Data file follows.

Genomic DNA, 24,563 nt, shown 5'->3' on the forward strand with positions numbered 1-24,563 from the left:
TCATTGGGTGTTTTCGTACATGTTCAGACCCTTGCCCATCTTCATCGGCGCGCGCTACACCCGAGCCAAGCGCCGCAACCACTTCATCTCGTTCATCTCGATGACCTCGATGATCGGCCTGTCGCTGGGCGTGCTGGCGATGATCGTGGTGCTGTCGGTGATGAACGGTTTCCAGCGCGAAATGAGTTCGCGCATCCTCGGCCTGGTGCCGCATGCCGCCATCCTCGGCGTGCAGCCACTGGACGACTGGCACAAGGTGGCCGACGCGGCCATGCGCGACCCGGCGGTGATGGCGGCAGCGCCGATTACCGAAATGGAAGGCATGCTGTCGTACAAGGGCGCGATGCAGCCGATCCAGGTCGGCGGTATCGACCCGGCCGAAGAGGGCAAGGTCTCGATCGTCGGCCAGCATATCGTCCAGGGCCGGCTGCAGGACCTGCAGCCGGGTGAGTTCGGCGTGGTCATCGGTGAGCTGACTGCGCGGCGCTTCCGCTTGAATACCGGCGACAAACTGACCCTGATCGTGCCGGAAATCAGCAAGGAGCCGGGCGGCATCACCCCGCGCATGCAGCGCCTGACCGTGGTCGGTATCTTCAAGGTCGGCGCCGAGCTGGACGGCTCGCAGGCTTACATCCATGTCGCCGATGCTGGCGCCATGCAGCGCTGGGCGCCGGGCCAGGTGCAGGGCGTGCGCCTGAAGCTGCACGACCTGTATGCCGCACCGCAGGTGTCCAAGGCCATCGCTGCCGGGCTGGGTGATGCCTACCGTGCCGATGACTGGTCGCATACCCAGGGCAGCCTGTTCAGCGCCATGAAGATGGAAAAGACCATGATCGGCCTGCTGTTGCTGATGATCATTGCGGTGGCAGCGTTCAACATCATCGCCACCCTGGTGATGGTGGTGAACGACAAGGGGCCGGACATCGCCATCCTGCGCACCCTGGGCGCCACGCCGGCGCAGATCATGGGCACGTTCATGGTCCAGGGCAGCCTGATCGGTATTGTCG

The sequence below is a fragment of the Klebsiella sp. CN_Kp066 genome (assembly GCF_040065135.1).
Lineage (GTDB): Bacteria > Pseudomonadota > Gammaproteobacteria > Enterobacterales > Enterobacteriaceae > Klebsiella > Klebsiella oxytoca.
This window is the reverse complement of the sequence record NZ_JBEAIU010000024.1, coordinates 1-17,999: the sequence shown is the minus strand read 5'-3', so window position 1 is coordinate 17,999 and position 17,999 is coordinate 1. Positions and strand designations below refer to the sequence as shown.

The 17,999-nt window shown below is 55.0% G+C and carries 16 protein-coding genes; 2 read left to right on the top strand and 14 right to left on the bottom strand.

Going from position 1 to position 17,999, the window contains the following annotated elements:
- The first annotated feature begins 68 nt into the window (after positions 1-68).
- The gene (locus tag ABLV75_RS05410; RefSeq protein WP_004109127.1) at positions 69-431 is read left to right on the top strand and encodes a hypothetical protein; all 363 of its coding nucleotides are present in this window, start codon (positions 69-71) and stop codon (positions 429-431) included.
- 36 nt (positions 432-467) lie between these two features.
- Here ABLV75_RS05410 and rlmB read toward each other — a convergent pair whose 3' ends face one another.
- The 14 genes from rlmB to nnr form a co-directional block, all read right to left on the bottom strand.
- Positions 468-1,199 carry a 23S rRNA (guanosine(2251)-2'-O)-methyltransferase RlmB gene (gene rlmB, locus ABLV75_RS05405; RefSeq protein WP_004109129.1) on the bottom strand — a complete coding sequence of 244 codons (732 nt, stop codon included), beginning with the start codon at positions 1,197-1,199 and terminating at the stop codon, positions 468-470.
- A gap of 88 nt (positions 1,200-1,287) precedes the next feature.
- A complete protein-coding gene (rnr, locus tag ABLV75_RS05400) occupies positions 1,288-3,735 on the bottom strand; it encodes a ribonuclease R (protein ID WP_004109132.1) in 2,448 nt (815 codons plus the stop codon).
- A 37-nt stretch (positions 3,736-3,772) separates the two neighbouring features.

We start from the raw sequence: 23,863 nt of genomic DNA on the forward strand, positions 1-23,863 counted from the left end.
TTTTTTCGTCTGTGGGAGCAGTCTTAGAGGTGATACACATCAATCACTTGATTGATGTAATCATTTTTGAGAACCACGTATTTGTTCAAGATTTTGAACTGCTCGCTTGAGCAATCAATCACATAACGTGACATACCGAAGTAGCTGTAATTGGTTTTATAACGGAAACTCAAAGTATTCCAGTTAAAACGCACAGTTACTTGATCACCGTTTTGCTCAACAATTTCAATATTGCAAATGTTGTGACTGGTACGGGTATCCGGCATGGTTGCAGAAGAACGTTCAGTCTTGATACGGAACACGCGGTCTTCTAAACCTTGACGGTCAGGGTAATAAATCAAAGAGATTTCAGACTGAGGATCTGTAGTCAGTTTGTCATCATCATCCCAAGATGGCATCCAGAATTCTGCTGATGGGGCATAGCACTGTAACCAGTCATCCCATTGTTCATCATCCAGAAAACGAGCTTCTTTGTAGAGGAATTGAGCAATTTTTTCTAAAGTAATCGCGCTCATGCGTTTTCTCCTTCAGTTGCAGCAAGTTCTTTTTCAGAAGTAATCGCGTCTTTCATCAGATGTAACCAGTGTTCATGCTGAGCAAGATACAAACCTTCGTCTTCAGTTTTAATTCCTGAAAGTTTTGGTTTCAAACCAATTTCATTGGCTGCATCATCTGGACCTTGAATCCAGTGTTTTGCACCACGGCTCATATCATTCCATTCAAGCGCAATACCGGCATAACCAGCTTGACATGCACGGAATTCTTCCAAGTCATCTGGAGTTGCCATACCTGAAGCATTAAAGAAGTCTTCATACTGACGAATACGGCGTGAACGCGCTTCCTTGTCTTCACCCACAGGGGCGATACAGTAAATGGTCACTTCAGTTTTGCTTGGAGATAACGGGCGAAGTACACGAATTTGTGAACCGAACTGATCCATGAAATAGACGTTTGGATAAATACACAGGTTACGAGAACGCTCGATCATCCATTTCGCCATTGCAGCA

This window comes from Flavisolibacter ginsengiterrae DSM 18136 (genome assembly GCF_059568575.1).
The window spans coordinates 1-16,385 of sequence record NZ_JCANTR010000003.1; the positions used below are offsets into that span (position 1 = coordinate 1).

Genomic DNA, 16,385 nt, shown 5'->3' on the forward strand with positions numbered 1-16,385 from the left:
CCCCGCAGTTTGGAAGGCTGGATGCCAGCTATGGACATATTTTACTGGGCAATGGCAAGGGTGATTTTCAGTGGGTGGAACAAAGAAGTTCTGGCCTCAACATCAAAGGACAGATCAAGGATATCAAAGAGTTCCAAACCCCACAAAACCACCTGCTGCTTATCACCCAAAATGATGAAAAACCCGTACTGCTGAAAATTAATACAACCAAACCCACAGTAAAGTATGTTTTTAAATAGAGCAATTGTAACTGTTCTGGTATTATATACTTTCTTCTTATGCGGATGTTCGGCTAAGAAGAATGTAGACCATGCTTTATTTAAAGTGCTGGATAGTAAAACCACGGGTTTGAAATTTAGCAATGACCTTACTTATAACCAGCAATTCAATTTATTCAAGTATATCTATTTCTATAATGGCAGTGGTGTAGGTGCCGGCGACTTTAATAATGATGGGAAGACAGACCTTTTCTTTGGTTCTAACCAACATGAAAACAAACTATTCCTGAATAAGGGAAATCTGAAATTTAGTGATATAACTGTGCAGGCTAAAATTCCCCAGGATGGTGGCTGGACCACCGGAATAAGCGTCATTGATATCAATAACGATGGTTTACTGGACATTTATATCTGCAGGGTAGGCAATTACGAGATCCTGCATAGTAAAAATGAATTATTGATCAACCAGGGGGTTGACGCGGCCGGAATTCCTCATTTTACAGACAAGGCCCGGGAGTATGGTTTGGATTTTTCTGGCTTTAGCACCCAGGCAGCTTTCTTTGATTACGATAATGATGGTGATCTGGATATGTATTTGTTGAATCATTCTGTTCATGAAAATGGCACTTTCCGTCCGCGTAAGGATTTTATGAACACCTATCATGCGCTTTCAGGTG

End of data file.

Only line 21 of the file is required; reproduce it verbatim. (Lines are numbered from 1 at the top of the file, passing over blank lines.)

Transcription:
Genomic DNA, 16,385 nt, shown 5'->3' on the forward strand with positions numbered 1-16,385 from the left: